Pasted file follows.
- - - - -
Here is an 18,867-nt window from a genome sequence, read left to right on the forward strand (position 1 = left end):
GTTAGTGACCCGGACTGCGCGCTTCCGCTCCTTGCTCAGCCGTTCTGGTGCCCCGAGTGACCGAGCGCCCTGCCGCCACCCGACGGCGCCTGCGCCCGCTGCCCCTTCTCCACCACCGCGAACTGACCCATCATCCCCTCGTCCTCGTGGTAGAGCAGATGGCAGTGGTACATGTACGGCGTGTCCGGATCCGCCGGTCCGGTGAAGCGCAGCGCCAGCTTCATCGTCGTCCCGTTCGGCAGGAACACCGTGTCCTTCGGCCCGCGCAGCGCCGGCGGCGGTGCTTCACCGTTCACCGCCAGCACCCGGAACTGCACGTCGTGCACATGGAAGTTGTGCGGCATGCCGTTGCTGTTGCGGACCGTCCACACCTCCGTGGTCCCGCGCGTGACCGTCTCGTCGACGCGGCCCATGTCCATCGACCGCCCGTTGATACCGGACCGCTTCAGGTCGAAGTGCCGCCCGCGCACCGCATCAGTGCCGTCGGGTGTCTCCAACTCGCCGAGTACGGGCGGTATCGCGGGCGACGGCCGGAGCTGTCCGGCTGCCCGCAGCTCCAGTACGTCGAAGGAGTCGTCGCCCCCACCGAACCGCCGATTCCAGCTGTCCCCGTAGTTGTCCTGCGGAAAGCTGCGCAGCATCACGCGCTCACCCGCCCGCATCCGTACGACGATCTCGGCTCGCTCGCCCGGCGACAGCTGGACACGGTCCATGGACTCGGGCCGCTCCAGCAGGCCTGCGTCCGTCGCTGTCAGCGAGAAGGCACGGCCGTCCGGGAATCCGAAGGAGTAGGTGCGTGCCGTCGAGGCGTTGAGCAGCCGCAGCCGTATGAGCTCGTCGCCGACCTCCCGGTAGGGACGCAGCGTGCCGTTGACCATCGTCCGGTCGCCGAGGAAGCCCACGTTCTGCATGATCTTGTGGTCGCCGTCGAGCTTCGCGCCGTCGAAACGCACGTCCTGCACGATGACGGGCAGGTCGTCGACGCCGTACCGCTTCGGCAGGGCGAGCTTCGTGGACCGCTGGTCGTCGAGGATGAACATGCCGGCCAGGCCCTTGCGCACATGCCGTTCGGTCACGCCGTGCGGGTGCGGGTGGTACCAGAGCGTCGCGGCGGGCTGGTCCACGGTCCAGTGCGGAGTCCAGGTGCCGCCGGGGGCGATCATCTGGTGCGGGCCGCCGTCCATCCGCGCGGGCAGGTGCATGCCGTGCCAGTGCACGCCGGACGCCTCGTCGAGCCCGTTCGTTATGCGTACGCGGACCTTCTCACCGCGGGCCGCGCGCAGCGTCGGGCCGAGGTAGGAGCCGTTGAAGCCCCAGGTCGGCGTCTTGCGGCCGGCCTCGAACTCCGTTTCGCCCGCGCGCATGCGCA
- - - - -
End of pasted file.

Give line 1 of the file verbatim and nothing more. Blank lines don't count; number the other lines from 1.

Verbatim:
Here is an 18,867-nt window from a genome sequence, read left to right on the forward strand (position 1 = left end):